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    Before detailing the rulings of prayer, it is necessary to point out two things:

    First: The Importance of Prayer
    There are close to a hundred verses in the Qur’an that speak of prayer. Here we shall limit ourselves to pointing out a few of them.
    God granted Abraham (Peace be upon him) the position of prophethood, messengership and friendship. He tested him with trials and tribulations, after the passing of which, he attained a level of perfection and the lofty position of Imamate. After all this, he turned to God and said: And from among my descendants? ({^2:124^}) To which God replied: My pledge does not extend to the unjust.({^ 2:124^}) After attaining the lofty position of Imamate and God’s acceptance of extending His pledge to his descendants, he stood before the house of God supplicating: My Lord! Make me a maintainer of the prayer, and my descendants [too].({^ 14:40^}) This supplication from one who attained such a position is ample proof for the importance of prayer.
    Similarly, when Abraham settled his descendants near the house of God, he said: Our Lord! I have settled part of my descendants in a barren valley, by Your sacred House, our Lord, that they may maintain the prayer. ({^14:37 ^})
    There is a chapter in the Qur’an by the name of “The Believers”. This chapter enumerates the attributes of the believers. The chapter begins with the attribute of humility in prayer: Those who are humble in their prayers ({^ 23:1^}) and ends its enumeration of attributes with their watchfulness over prayer: And who are watchful of their prayers. ({^ 23:9^}) One can deduce from these verses that the beginning and end of faith is prayer. The fruit of this faith, the basis of which is prayer is: It is they who will be the inheritors, who shall inherit paradise, and will remain in it forever. ({^ 23:11-12 ^})
    There is also great mention of prayer in the traditions of the Prophet (Peace be upon him and his progeny) and his pure household. It is sufficient that we narrate one tradition from them to depict the grandeur of prayers before them. Imam Ja‘far al-ÑÁdiq (Peace be upon him) has said: “After the gnosis of God, I know not a thing better than the five daily prayers”. It should be known that the nonentity of knowledge of the Imam regarding a matter is his knowledge of its nonentity. This tradition from the Imam is an elucidation of the word of God: This is the Book, there is no doubt in it, guidance to the God wary, who believe in the Unseen, and maintain the prayer.({^ 2:2-3^}) We note in this verse that maintaining prayer has been mentioned immediately after the belief in the Unseen.
    Prayer is the most inclusive of all worship. Within it are the acts of worship (‘ibÁdat al-fi‘lÐ) and verbal worship (‘ibÁdat al-qawlÐ). The acts of worship consist of the rukÙ‘, sujÙd, qiyÁm and qu‘Ùd. The verbal worship consists of tasbÐÎ (glorifying), takbÐr (exalting), taÎmÐd (extolling) and tahlÐl (deifying), which are known as the four pillars of the gnosis of God, the Glorified, the Exalted. This includes all the states of worship of the angels of proximity, for amongst them are those whose worship is in a state of qiyÁm, while others in qu‘Ùd, rukÙ‘ or sujÙd.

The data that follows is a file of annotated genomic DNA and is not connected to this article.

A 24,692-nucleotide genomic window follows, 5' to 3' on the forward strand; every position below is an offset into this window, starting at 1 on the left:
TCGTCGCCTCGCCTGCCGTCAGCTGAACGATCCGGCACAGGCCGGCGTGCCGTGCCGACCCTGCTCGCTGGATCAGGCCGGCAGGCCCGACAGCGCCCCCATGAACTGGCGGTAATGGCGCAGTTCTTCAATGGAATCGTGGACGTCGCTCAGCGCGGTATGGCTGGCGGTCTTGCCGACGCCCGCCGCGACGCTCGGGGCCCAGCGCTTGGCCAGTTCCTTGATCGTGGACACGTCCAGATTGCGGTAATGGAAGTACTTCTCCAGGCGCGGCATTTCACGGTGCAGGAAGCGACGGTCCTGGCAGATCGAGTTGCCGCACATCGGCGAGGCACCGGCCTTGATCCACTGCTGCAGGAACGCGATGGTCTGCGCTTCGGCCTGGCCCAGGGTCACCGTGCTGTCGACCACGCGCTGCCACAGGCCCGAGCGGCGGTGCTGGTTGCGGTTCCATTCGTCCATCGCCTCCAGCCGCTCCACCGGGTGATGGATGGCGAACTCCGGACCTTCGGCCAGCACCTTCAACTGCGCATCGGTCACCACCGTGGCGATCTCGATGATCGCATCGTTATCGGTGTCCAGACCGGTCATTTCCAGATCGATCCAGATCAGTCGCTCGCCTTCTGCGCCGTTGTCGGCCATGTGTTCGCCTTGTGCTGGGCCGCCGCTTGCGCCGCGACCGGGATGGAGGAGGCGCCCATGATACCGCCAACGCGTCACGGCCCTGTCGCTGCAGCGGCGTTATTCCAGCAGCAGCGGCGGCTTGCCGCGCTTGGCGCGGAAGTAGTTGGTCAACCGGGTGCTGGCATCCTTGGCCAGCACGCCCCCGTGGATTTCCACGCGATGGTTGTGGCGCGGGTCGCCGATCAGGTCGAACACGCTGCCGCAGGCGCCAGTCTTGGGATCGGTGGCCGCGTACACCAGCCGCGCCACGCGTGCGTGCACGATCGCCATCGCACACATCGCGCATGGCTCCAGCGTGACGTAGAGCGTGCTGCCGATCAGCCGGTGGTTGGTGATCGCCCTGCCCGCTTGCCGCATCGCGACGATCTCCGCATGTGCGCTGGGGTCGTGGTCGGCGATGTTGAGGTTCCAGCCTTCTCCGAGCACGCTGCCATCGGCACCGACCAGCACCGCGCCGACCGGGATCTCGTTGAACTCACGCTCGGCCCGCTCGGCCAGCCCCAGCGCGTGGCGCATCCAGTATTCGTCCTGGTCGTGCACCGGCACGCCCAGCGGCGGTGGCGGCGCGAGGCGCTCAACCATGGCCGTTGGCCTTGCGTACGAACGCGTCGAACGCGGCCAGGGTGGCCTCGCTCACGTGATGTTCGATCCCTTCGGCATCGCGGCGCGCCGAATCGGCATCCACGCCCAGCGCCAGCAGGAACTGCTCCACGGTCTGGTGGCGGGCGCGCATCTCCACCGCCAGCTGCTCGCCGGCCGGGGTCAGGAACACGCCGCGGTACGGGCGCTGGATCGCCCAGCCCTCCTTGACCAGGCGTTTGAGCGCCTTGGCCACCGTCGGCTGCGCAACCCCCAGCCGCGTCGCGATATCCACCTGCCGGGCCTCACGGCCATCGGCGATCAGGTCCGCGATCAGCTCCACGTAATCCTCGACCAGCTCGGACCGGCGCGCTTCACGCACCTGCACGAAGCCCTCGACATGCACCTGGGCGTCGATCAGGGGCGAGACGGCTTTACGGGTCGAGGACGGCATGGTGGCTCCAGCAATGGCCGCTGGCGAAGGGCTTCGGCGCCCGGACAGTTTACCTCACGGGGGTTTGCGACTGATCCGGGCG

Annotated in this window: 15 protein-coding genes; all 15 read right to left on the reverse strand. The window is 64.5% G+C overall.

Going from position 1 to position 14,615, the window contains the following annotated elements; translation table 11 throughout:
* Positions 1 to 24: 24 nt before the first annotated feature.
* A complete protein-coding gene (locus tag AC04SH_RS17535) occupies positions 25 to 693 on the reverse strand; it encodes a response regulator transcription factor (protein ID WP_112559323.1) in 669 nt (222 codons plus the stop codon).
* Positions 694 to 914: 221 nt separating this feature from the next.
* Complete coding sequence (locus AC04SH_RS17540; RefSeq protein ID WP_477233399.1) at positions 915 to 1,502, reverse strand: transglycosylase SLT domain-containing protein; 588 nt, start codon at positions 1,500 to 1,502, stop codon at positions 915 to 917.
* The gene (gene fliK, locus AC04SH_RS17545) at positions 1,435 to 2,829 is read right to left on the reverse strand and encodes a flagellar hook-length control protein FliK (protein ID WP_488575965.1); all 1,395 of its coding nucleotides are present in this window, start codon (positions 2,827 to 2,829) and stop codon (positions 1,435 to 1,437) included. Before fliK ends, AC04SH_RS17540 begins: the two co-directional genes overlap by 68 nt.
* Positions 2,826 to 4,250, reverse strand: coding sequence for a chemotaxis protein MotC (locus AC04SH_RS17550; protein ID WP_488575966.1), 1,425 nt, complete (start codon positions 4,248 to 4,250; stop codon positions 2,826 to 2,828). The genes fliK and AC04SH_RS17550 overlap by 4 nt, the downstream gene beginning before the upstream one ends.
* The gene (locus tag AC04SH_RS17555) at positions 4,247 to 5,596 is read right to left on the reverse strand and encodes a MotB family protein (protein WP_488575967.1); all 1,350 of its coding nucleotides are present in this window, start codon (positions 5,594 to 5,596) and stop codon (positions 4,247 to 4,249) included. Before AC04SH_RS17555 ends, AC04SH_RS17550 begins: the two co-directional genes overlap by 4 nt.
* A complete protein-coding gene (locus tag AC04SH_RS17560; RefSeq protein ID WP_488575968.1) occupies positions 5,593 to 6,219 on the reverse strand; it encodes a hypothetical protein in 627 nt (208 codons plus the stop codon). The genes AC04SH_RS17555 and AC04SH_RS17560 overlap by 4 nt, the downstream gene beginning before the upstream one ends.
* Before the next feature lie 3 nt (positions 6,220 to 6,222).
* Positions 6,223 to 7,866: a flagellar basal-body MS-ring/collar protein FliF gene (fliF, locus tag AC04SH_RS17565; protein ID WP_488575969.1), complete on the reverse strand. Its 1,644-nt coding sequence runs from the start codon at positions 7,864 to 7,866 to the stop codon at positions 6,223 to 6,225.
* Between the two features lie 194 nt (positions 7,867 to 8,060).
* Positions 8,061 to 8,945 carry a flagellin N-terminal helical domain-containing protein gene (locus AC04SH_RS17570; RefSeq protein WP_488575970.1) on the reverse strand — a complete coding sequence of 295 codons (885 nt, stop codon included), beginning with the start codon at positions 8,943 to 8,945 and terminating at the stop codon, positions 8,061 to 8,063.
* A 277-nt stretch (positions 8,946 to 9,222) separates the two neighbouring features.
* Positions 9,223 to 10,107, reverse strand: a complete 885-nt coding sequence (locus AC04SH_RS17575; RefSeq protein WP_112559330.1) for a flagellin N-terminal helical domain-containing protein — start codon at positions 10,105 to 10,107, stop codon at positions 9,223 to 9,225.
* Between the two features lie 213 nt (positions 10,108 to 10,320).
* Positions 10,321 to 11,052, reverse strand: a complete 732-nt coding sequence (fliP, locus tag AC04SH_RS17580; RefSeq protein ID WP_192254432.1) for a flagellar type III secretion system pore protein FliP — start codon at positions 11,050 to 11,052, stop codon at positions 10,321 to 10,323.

Numerous descriptions have been ascribed to prayer in the Prophetic traditions. Some of them are as follows: the apex of the religion, the last admonition of the prophets, the most beloved of deeds, the best of deeds, the foundation of Islam, the reception of the all-Merciful, the path of the prophets and that through which the servant ascends to a lofty position.
    The Time for Úuhr and ‘AÒr Prayers

    Second: Man must take caution not to attend prayers in haste. He should constantly remember God, be in a state of humility, abasement and gravity. He should know who he is addressing and should consider himself naught before the grandeur and magnificence of the Lord of the worlds.
    It is further necessary for the worshipper to seek forgiveness for the sins that prevent the acceptance of prayer such as: envy, pride, backbiting, eating forbidden food, drinking intoxicants, not giving khums and ZakÁt. Along with seeking forgiveness, he should refrain from every form of sin.
    It is also befitting that he abstain from deeds that diminish the reward of prayers such as: praying in a state of sleepiness, when experiencing the urge to urinate and while looking towards the sky. He should rather engage himself in that which increases the reward of prayer, such as: applying perfume, combing the hair, brushing the teeth, ensuring ones attire is tidy and wearing a carnelian (‘aqÐq) ring.

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